pounds a year never lafted him longer than a few days. As a sample of his economy, you may take a circumstance, that Johnson himself once told me. It was, at that period, falhionable to wear fcarlet cloaks trimmed with gold lace; and the Doctor met him one day, just after he had got his pension, with one of these cloaks upon his back, while, at the same time, his naked toes were sticking through his Thoes.”

He was no admirer of the Rambler or the Idler, and hinted, that he had never been able to read them. He was averse to the contest with America; yet he spoke highly of Johnson's political pamphlets : but, above all, he was charmed with that respecting Falkland's Islands, as it displayed, in such forcible language, the madness of modern wars.

I enquired his opinion of the late Dr. Campbell, author of the Political Survey of Great Britain. He told me, that he never had been above once in his company; that the Doctor was a voluminous writer, and one of those authors who write from one end of the week to the other, without interruption. A gentleman, who happened to dine with Dr. Campbell in the house of a common acquaintance, remarked, that he would be glad to poffefs a complete set of the Doctor's works. The hint was not lost; for next morning he was surprised at the appearance of a cart before his door. This cart was loaded with the books he had asked for; the driver's bill amounted to seventy pounds! As Dr. Campbell composed a part of the Universal History, and of the Biographia Britannica, we may fuppofe, that these two ponderous articles formed a great part of the car. go. The Doctor was in use to get a number of copies of his publications from the printer, and keep them in his house for such an opportunity. A gentleman, who came-in one day, exclaimed, with surprise, “ Have you ever read all these books?"_56 Nay,” replied Dr. Campbell, laughing, « I have written them.”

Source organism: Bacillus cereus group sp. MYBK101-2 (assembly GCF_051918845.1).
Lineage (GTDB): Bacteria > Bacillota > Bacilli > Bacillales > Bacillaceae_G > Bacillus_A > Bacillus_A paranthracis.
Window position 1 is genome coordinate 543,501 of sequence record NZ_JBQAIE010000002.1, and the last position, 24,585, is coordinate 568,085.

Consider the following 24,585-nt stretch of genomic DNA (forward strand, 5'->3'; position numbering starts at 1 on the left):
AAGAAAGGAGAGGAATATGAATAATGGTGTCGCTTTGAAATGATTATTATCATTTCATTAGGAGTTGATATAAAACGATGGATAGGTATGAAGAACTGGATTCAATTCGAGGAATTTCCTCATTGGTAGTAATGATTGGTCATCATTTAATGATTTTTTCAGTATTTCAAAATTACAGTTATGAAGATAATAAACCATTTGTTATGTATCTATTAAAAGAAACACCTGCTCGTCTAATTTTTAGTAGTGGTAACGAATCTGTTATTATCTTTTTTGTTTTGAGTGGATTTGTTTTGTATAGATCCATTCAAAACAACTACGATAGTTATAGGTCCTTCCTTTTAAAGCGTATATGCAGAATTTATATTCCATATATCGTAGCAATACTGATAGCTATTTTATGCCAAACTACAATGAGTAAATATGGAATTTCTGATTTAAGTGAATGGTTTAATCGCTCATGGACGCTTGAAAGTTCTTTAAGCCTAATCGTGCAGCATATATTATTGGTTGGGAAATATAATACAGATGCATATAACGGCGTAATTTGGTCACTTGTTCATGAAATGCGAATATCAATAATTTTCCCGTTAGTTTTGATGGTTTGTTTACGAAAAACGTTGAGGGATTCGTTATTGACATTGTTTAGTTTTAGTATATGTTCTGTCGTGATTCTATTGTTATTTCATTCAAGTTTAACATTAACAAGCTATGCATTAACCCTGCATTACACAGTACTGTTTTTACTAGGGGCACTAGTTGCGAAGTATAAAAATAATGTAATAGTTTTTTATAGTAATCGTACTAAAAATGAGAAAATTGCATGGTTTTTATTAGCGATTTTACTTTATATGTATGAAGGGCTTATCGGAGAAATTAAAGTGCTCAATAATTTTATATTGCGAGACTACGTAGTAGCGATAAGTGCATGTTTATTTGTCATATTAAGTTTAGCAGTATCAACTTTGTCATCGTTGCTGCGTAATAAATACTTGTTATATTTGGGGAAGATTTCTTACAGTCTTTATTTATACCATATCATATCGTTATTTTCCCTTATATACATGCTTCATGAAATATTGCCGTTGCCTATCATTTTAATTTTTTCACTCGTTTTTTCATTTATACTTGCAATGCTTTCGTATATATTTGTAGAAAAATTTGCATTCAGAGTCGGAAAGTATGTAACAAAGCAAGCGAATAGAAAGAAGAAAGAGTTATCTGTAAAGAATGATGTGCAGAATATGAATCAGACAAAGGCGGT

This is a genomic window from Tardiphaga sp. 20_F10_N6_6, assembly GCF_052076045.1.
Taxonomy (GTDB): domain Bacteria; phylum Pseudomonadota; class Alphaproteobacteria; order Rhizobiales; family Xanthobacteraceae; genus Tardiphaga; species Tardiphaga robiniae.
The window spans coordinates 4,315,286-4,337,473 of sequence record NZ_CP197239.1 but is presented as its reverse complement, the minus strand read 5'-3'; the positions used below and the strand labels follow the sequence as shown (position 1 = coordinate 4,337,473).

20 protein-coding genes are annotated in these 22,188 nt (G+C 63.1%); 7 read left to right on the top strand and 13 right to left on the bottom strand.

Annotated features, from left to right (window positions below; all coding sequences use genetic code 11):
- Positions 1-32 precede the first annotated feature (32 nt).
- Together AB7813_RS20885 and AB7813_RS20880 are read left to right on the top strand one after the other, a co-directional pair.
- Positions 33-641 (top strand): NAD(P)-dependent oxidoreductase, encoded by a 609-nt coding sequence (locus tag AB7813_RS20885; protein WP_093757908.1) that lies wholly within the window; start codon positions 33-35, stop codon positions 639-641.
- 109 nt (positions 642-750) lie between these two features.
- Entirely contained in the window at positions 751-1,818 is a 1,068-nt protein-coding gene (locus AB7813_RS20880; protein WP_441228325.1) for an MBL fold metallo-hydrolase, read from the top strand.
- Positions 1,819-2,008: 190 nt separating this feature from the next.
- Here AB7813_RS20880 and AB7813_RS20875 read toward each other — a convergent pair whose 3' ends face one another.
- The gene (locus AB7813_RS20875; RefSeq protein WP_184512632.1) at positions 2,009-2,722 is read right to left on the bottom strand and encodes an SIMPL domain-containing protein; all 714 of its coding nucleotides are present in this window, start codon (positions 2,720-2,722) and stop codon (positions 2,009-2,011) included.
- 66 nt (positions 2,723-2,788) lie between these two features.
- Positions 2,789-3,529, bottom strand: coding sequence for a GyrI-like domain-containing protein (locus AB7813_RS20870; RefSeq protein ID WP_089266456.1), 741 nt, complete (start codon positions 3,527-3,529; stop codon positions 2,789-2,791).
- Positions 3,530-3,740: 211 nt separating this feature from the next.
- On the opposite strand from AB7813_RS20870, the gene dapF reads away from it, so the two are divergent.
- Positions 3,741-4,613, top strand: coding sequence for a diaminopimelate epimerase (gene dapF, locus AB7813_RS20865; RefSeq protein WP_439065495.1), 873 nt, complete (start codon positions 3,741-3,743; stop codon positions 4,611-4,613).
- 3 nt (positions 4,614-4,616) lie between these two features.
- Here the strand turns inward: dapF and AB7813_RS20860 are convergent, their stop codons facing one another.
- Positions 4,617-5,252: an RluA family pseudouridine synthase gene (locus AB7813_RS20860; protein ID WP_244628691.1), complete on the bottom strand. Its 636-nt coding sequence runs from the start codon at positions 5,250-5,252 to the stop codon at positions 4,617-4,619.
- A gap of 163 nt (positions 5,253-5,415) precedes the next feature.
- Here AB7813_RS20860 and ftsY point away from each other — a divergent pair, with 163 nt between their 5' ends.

Of Swift, Dr. Smith made frequent and honourable mention. He denied that the Dean could have written the Pindarics printed under his name. He affirmed, that he wanted nothing but inclination to have become one of the greatest of all poets. “ But, in place of this, he is only a gosiper, writing merely for the entertainment of a private circle.” He regarded Swift, both in style and sentiment, as a pattern of correctness. He read to ine some of the short poetical addresses to Stella, and was particularly pleafcd with one couplet

Say, Stella, feel you no content, “ Reflecting on a life well-spent " Though the Dean's verses are remarkable for ease and fimplicity, yet the composition required an effort. Το express this difficulty, Swift used to say, that a verse came from him like a guinea. Dr. Smith considered the lines on his own death, as the Dean's poetical masterpiece: He thought that, upon the whole, his poetry was correct, after he settled in Ireland, when he was, as he himself faid, surrounded “ only by humble friends.”